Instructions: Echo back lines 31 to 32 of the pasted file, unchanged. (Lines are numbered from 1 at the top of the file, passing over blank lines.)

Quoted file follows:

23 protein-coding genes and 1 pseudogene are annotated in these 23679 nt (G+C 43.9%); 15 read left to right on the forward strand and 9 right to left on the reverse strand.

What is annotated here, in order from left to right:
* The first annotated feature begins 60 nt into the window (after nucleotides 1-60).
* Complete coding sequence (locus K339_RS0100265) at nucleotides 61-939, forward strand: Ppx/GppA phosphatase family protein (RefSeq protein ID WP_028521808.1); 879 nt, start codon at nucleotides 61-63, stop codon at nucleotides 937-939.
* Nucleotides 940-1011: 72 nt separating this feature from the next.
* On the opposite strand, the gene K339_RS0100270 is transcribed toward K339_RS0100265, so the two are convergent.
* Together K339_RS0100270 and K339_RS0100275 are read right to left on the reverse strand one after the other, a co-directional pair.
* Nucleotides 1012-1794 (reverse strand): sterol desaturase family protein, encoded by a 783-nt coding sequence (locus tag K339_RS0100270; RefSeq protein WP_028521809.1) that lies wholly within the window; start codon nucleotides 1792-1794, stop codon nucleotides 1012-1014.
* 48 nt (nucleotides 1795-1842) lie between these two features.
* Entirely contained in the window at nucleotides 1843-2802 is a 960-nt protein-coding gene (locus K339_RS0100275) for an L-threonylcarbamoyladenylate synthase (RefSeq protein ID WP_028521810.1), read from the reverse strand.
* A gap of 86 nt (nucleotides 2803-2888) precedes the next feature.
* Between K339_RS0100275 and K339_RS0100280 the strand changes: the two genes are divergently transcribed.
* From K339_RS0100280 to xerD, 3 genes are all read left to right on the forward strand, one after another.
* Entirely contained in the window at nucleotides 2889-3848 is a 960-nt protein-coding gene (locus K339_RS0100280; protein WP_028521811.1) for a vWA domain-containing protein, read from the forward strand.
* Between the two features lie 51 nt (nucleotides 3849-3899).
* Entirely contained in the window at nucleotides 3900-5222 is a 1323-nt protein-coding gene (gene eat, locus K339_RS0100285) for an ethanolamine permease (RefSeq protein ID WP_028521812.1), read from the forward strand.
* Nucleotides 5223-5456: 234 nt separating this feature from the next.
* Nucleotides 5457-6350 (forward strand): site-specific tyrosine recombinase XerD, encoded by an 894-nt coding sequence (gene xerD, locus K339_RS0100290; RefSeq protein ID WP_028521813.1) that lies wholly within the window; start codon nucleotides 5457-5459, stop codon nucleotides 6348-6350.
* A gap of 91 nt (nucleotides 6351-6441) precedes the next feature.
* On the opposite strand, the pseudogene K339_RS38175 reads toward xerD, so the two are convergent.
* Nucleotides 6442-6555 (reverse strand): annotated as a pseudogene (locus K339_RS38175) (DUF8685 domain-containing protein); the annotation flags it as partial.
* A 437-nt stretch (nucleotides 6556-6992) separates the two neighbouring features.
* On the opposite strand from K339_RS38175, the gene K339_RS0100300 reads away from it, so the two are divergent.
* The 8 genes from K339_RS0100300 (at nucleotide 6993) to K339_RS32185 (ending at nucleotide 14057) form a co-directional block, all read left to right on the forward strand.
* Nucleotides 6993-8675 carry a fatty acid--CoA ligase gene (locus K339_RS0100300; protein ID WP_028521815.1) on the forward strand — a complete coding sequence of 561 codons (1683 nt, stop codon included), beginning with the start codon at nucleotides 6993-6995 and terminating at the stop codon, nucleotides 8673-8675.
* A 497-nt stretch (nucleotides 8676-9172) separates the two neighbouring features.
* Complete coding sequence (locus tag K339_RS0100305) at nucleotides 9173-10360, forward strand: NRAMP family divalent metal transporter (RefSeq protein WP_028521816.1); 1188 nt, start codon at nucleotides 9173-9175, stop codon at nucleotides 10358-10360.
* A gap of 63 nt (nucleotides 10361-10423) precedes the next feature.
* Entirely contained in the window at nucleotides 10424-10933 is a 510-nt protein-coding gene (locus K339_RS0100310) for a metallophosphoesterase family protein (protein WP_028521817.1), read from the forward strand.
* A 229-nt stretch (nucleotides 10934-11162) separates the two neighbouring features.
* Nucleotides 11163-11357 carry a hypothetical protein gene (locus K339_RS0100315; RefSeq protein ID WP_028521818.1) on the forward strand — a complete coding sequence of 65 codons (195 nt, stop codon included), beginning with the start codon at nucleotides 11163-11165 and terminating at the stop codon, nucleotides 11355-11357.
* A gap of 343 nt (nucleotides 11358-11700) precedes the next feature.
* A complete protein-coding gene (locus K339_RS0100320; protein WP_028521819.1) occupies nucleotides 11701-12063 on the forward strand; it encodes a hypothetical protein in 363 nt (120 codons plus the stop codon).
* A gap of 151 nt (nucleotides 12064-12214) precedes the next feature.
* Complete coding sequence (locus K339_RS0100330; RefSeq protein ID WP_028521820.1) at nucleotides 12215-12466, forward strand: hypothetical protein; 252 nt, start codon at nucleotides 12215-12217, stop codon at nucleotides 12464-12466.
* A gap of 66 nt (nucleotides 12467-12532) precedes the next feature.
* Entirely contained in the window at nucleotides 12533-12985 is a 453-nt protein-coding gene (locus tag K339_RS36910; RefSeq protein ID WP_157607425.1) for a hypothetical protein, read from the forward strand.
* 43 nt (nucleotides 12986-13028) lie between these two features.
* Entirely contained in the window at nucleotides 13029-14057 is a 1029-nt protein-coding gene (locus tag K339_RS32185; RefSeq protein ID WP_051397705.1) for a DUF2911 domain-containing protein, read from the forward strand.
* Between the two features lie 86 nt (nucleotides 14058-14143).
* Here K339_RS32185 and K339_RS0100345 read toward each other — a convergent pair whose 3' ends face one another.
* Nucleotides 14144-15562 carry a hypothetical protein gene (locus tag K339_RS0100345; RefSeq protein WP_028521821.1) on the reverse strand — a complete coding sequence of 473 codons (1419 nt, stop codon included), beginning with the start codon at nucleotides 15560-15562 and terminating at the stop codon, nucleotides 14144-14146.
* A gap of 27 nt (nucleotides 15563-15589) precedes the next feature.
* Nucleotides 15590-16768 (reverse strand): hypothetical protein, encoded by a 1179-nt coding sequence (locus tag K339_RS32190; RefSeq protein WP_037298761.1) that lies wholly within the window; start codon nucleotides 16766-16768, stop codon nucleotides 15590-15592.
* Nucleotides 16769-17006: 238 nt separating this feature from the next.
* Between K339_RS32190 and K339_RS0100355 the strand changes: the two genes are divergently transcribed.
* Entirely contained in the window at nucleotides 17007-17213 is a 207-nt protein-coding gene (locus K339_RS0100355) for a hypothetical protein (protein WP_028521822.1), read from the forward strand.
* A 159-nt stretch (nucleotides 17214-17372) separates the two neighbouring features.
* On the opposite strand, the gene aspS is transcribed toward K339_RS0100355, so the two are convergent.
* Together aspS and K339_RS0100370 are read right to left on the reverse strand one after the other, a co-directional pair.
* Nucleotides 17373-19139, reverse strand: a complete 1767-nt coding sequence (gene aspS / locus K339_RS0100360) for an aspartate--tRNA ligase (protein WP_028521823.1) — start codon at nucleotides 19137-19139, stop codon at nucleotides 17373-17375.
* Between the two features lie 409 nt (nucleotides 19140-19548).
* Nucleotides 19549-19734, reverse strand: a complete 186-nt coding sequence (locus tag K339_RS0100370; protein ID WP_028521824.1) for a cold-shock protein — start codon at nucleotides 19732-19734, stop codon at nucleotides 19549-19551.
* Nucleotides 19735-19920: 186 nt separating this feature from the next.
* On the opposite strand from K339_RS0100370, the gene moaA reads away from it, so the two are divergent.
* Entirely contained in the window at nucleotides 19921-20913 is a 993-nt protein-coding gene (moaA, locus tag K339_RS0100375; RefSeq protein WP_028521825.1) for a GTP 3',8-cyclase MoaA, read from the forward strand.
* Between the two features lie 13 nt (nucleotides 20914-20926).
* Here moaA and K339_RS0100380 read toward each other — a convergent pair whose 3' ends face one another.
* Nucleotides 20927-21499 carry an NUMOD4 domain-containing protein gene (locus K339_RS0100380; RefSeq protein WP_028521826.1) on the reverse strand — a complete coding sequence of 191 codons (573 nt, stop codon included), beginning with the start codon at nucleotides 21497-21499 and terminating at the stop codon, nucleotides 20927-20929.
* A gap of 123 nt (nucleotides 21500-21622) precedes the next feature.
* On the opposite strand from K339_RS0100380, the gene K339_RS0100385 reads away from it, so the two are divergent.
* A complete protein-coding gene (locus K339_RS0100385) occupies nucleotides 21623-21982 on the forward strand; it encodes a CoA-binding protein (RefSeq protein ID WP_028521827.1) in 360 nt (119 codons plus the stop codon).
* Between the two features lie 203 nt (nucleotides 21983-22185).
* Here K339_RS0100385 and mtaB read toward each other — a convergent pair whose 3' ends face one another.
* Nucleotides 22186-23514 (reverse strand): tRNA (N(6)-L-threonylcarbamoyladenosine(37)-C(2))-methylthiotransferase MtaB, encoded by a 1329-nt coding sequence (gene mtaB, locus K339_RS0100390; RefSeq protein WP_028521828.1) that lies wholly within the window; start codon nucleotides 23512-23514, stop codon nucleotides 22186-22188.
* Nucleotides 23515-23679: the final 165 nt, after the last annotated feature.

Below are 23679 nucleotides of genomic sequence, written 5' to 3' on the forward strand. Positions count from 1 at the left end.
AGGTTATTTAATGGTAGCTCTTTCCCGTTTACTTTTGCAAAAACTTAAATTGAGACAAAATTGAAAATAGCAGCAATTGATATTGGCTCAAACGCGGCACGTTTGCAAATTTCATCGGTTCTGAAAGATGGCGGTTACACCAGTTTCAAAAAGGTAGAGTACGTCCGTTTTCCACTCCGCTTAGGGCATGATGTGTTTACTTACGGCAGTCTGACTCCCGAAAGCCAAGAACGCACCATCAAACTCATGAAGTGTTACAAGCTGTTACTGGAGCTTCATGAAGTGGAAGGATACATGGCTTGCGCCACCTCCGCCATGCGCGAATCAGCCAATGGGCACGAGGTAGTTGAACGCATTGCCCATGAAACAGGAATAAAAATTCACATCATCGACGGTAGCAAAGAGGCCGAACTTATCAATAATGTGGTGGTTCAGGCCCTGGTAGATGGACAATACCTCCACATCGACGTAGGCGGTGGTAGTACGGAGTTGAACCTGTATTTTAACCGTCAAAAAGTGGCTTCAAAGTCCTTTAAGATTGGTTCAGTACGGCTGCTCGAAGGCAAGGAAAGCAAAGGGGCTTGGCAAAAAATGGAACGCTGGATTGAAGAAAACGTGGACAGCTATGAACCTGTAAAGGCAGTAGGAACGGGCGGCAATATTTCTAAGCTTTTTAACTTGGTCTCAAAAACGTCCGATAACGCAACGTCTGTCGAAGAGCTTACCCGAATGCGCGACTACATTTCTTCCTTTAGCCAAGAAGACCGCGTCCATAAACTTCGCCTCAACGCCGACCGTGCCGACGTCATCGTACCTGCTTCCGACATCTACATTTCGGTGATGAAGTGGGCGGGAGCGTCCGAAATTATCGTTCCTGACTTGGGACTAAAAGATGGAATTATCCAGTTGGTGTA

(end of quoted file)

* Nucleotides 11163-11357 carry a hypothetical protein gene (locus K339_RS0100315; RefSeq protein ID WP_028521818.1) on the forward strand — a complete coding sequence of 65 codons (195 nt, stop codon included), beginning with the start codon at nucleotides 11163-11165 and terminating at the stop codon, nucleotides 11355-11357.
* A gap of 343 nt (nucleotides 11358-11700) precedes the next feature.